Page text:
Assignment takes place where the holder of an instrument transfers it to another so as to confer a right on the transferee to receive the payment of the instrument.
All negotiable instruments are chose in action and as such are transferable by assignment without endorsement under sections 130-132 of the Transfer of property act. Assignment of a negotiable instrument is effected by writing without endorsement. The main feature of assignment is that the assignee obtains the right of the assignor. Therefore if the assignor’s title is defective assignee’s title will also be defective.
Negotiation and assignment distinguished
1) Consideration is presumed until contrary is proved.
2) It transferee is a holder in due course he takes the instrument free from any defects.
3) Notice of transfer is not necessary.
4) Negotiation is effected by delivery in case of instruments payable to bearer and by delivery and endorsement in case of instrument payable to order.
5) Transferee can sue the third party in his own name.
6) There are a number of presumptions in favor of holder in due courses.
1) Consideration must be proved
2) Assignee’s title is always subject to defenses and equities between the original debtor and assignor.
3) Notice of assignment must be given.
4) Assignment is effected only by writing
5) Assignee cannot do so.
6) There are no such presumptions.
When the maker or holder of a negotiable instrument signs the same otherwise than as such maker, or the purpose of negotiation on the back or face thereof or on a slip of a paper annexed thereto, or so signs for the same purpose a stamped paper intended to be completed as a negotiable instruments he is said to indorse the same, and is called an endorser.
When the maker or holder signs the instrument —
1) on the back or face of the instrument; or
2) on a slip of paper along if no space is left on the instrument; or
3) Signs a stamped paper for the same purpose but not on a copy of the instrument, he is said to have made a valid endorsement.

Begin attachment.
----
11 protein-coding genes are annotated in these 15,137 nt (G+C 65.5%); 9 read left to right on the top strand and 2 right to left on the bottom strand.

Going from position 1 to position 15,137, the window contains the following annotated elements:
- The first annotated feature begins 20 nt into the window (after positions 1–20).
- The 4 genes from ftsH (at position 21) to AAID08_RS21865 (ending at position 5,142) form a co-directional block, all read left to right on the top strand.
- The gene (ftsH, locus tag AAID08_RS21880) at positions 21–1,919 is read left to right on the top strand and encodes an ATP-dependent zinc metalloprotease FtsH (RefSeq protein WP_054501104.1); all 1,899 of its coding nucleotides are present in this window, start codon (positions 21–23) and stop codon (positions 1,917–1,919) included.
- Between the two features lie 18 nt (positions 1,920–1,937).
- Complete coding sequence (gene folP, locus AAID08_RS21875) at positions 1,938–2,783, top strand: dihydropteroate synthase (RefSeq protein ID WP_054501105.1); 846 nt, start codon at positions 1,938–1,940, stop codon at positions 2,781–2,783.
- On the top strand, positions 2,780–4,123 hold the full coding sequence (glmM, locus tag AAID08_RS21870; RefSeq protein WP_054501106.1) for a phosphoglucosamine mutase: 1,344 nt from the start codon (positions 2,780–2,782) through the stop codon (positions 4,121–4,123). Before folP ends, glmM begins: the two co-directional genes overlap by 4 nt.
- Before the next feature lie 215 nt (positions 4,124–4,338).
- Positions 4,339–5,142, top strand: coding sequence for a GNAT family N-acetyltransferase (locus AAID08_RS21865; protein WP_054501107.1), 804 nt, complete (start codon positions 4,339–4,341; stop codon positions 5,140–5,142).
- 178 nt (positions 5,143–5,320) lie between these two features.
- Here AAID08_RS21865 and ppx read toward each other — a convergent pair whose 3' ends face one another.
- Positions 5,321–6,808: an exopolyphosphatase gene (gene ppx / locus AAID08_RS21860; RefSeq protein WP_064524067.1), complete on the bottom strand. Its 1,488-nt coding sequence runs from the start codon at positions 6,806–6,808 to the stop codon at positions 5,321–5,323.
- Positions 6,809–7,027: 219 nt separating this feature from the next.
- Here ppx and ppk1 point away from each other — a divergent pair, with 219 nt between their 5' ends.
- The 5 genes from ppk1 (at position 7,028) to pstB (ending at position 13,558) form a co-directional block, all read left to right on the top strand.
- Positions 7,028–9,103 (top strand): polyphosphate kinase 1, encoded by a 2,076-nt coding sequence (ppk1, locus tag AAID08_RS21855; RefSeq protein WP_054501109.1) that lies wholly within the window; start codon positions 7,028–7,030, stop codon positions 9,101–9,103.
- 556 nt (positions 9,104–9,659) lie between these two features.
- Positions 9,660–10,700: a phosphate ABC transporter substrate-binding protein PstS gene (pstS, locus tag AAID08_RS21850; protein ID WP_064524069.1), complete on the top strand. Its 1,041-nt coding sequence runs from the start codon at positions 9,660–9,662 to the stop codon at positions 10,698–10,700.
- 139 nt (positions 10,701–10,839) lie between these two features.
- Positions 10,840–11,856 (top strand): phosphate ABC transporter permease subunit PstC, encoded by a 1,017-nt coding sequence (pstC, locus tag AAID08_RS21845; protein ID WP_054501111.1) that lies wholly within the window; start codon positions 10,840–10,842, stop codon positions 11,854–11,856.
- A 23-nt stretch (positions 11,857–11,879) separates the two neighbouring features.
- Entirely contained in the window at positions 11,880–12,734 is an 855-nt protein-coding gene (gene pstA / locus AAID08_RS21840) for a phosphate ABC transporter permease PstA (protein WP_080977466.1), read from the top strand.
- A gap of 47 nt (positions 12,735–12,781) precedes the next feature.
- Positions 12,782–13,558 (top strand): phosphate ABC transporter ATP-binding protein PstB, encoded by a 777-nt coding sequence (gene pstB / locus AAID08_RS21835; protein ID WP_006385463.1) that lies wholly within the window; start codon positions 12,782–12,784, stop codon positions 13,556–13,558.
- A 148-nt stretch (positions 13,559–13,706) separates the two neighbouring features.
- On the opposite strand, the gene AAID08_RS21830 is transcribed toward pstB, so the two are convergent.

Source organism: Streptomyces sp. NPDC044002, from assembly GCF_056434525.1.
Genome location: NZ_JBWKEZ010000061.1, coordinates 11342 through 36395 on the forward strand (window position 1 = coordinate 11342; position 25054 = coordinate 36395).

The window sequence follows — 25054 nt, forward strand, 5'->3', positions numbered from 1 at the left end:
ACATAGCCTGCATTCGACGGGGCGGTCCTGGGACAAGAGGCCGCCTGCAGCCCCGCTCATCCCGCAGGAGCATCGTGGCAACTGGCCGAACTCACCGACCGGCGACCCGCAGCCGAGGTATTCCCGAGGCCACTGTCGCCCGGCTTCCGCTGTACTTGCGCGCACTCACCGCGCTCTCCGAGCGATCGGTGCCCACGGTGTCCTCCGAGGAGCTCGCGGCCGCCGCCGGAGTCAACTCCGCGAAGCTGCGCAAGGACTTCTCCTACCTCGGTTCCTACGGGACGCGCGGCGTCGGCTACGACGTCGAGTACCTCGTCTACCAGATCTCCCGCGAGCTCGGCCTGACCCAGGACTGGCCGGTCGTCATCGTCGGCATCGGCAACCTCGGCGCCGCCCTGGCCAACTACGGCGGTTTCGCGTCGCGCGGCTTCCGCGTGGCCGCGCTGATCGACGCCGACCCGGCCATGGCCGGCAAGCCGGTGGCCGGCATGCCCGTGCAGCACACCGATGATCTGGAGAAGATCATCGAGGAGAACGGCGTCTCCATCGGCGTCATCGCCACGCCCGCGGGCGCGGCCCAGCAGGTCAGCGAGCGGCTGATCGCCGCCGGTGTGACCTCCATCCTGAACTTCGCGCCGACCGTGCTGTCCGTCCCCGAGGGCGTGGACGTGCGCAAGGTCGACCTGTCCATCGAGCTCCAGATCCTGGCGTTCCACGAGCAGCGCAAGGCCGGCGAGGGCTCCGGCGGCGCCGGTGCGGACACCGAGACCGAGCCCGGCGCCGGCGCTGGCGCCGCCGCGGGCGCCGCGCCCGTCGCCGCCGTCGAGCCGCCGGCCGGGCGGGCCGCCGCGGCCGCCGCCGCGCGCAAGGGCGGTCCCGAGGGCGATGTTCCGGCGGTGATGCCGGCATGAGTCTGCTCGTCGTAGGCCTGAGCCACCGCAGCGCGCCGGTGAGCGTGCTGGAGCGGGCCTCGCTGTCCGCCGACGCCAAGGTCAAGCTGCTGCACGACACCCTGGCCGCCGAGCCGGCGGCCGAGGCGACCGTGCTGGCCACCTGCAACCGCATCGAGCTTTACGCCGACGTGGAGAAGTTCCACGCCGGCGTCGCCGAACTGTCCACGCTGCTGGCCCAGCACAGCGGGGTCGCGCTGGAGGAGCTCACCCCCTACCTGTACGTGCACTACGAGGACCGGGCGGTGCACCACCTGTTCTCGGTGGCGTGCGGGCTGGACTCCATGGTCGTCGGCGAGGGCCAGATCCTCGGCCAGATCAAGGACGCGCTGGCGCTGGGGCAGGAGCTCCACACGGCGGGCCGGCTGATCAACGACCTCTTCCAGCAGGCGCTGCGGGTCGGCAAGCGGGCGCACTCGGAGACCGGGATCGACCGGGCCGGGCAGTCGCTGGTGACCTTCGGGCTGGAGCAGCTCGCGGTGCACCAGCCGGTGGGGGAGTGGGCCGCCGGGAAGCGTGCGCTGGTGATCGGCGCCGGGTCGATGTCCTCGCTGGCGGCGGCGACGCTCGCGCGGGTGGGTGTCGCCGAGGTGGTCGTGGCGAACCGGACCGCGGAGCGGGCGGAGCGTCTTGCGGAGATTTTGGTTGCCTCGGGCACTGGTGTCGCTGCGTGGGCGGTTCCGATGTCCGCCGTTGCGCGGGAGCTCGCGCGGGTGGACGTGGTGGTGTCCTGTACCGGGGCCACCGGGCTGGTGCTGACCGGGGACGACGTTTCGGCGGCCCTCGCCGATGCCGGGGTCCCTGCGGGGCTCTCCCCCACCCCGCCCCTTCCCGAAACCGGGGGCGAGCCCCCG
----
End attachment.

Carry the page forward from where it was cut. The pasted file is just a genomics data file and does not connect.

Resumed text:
The person who signs the instrument is called the endorser. The person to whom the instrument is endorsed is called endorsee. Endorsement thus means writing nay thing on the face or on the back of the instrument, for the purpose of negotiation. Such writing must be signed by the endorser. Simple signature without any words will also constitute endorsement. No particular form of words is necessary for an endorsement. Any amount of endorsements may be made on the instrument. If there is no space, slip of paper may be used for further endorsement. This slip of paper is called allonage.
Essentials of valid endorsement
The endorsement of a promissory note, bill of exchange or cheque is completed by delivery, actual or constructive. Delivery to be effectual must be made by the party indorsing the instrument, or by a person authorized by him in that behalf.
Endorsement constitutes a contract between the endorser and the endorsee. Endorser can be liable to the endorsee if endorsement is complete. Endorsement is complete only when —
1) the holder writes and /or signs the face or back of he instrument or on a separate slip of paper; or on a stamped paper;
2) the instrument is delivered to the endorsee.
3) The instruments is indorsed and delivered with an intention to transfer the property in the instruments.
In Brind v Hampshire it has been held that until delivery of the instrument the contract of the endorser is incomplete and may be revoked at any time. Forged endorsement gives no title.
Who may indorse and negotiate?
The maker or holder of a negotiable instrument may indorse, otherwise than as such maker. Every sole maker, drawer payee or endorsee or all several joint makers payees or endorsees of a negotiable instruments may, if the negotiability of such instruments has not been restricted or excluded indorse a negotiate the same.
The maker or drawer shall indorse any instruments only when he is in lawful possession or is holder thereof. Similarly a payee or endorsee shall indorse or negotiate an instrument only when he is the holder thereof. Therefore, a thief cannot indorse the instrument.